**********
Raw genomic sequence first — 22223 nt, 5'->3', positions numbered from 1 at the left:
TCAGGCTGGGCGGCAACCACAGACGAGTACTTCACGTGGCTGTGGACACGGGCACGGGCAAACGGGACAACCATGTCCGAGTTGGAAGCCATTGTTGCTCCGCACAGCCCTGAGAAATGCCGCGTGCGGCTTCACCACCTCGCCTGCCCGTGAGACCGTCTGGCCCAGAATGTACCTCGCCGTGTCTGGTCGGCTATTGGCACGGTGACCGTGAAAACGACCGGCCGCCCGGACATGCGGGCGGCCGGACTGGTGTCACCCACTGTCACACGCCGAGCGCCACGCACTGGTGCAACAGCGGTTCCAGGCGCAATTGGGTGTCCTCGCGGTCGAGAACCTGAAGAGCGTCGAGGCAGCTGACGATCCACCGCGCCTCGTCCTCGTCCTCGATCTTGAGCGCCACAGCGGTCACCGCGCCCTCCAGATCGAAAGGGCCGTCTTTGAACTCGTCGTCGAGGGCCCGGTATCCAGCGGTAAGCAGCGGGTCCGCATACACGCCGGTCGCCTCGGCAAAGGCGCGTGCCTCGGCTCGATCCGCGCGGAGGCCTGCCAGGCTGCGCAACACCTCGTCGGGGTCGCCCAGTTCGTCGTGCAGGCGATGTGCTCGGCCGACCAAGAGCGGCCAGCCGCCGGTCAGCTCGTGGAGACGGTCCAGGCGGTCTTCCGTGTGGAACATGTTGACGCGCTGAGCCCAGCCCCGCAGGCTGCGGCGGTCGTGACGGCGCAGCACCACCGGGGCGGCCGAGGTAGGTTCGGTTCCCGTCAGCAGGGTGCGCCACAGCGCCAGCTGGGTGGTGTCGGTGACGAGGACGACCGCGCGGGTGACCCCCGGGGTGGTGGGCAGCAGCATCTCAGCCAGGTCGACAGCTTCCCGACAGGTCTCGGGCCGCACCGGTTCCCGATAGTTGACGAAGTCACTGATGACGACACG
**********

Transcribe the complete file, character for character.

Raw genomic sequence first — 22223 nt, 5'->3', positions numbered from 1 at the left:
TCAGGCTGGGCGGCAACCACAGACGAGTACTTCACGTGGCTGTGGACACGGGCACGGGCAAACGGGACAACCATGTCCGAGTTGGAAGCCATTGTTGCTCCGCACAGCCCTGAGAAATGCCGCGTGCGGCTTCACCACCTCGCCTGCCCGTGAGACCGTCTGGCCCAGAATGTACCTCGCCGTGTCTGGTCGGCTATTGGCACGGTGACCGTGAAAACGACCGGCCGCCCGGACATGCGGGCGGCCGGACTGGTGTCACCCACTGTCACACGCCGAGCGCCACGCACTGGTGCAACAGCGGTTCCAGGCGCAATTGGGTGTCCTCGCGGTCGAGAACCTGAAGAGCGTCGAGGCAGCTGACGATCCACCGCGCCTCGTCCTCGTCCTCGATCTTGAGCGCCACAGCGGTCACCGCGCCCTCCAGATCGAAAGGGCCGTCTTTGAACTCGTCGTCGAGGGCCCGGTATCCAGCGGTAAGCAGCGGGTCCGCATACACGCCGGTCGCCTCGGCAAAGGCGCGTGCCTCGGCTCGATCCGCGCGGAGGCCTGCCAGGCTGCGCAACACCTCGTCGGGGTCGCCCAGTTCGTCGTGCAGGCGATGTGCTCGGCCGACCAAGAGCGGCCAGCCGCCGGTCAGCTCGTGGAGACGGTCCAGGCGGTCTTCCGTGTGGAACATGTTGACGCGCTGAGCCCAGCCCCGCAGGCTGCGGCGGTCGTGACGGCGCAGCACCACCGGGGCGGCCGAGGTAGGTTCGGTTCCCGTCAGCAGGGTGCGCCACAGCGCCAGCTGGGTGGTGTCGGTGACGAGGACGACCGCGCGGGTGACCCCCGGGGTGGTGGGCAGCAGCATCTCAGCCAGGTCGACAGCTTCCCGACAGGTCTCGGGCCGCACCGGTTCCCGATAGTTGACGAAGTCACTGATGACGACACG